When Evie Mead's husband, Robert, suddenly drops dead of a heart attack, a mysterious note is found among his possessions. It indicates that Evie may own the rights to an old hotel on Tregarrick Rock, one of the Isles of Scilly.
Still grieving, Evie is inclined to leave the matter to the accountant to sort out. Her sister Margot, however, flown in from her glamorous career in LA, has other plans. Envisioning a luxurious weekend getaway, she goes right ahead and buys two tickets--one way--to Tregarrick.
Once at the hotel--used in its heyday to house detective novelists, and more fixer-upper than spa resort, after all--Evie and Margot attempt to get to the bottom of things. But the foul-tempered hotel owner claims he's never met the late Robert, even after Evie finds framed photos of them--alongside Robert's first wife--in his office. The rest of the island inhabitants, ranging from an ex-con receptionist to a vicar who communicates with cats, aren't any easier to read.
But when a murder occurs at the hotel, and then another soon follows, frustration turns to desperation. There's no getting off the island at high tide. And Evie and Margot, the only current visitors to Tregarrick, are suspects one and two. It falls to them to unravel secrets spanning generations--and several of their own--if they want to make it back alive.
With its sweeping sandy beaches and rolling emerald hills, the island of St. Morwenna is an idyllic escape. But behind the perfectly pruned primroses and neighborly smiles a killer lies in wait…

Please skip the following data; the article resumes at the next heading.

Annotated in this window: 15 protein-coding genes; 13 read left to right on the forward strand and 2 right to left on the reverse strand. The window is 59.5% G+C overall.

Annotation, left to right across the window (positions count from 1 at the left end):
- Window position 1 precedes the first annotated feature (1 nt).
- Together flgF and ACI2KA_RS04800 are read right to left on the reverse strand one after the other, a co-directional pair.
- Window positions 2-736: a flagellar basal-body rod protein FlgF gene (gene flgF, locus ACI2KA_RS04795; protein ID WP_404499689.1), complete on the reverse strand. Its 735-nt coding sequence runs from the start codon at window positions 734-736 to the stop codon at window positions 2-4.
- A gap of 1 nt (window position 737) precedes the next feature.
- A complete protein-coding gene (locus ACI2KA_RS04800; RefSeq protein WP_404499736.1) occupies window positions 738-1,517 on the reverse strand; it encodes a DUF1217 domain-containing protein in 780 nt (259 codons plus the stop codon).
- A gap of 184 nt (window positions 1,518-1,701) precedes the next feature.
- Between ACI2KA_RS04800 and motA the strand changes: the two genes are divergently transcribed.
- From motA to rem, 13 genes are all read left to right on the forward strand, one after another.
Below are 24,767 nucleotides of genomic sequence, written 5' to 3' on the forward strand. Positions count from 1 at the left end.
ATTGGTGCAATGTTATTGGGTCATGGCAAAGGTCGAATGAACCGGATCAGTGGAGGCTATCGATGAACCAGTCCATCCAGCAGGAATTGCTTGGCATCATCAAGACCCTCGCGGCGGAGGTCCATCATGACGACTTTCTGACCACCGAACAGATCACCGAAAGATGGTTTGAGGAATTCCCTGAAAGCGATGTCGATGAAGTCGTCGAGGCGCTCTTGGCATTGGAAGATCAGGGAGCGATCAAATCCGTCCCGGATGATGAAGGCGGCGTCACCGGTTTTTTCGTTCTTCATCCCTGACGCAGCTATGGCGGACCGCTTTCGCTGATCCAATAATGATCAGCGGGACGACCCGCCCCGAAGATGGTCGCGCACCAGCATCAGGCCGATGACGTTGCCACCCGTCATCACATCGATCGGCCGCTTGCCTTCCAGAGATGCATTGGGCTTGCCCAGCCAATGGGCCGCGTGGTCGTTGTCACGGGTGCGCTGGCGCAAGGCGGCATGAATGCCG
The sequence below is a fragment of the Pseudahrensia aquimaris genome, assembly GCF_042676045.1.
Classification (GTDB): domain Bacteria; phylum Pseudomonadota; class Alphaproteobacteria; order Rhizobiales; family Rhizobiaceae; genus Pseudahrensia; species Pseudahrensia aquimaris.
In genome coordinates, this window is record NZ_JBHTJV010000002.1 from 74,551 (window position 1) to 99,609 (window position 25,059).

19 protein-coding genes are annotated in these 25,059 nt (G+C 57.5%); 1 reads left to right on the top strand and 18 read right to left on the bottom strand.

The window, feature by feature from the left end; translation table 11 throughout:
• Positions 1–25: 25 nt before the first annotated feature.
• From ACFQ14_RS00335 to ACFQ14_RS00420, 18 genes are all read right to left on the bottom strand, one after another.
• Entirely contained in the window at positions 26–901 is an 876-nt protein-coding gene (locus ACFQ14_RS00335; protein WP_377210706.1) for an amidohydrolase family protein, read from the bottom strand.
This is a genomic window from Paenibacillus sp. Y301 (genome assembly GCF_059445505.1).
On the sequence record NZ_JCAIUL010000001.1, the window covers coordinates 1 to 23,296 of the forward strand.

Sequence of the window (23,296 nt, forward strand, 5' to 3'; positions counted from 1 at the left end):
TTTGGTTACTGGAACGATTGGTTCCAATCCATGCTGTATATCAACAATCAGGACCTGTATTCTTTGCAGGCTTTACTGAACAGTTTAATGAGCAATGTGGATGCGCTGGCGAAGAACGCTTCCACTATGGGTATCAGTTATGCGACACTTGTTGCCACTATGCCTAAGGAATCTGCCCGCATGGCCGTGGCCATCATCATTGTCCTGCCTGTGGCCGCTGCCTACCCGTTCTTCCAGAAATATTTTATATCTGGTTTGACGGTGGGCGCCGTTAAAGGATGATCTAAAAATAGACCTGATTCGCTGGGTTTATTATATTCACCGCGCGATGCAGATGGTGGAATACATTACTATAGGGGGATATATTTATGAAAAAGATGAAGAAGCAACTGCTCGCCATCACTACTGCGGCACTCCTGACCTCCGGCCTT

When librarian Jemima Jago is offered the opportunity to catalogue Cornwall’s largest collection of antique shipwreck records it is a dream come true. The only problem? The collection is housed on the island of St. Morwenna, the childhood home she left years ago and vowed never to return to.
Shortly after Jem arrives back in town, island busybody and notorious grump Edith Reddy is found dead, with duct tape clamped over her mouth and nose. Jem, caught seemingly red-handed at the scene of the crime, mistakenly becomes the police’s number one suspect. The handsome Sergeant Hackman in particular can’t seem to leave Jem alone…
Jem must take matters into her own hands if she wants to clear her name. Snooping around Edith’s once-grand home, she is struck by the mess before her. The bedroom is completely ransacked and in the living room all the photographs have been removed from their frames. Was Edith’s death simply a break-in gone wrong, or is there more to the mystery that the police are missing?
Jem has a sharp eye for a clue and she soon realizes that many of the island’s eccentric residents had reason for wanting Edith out of the way. Could Declan, the curious café owner, or Bart, the fishy ferryman have killed Edith? Jem won’t rest until she uncovers the truth, but doing so will put her right in the killer’s line of sight…
Colin has made it his purpose to keep the streets of Scilly free from drunk anchor thieves, Balance Board riders and other culprits, mostly drunken, intent on breaking the law. This book is the first hand account of how he did it.
Coupled with his increasingly popular ‘Isle of Scilly Police Force’ Facebook page, this book charts the day to day trials and tribulations of a small-island police officer, told in a perfectly humorous and affectionate way.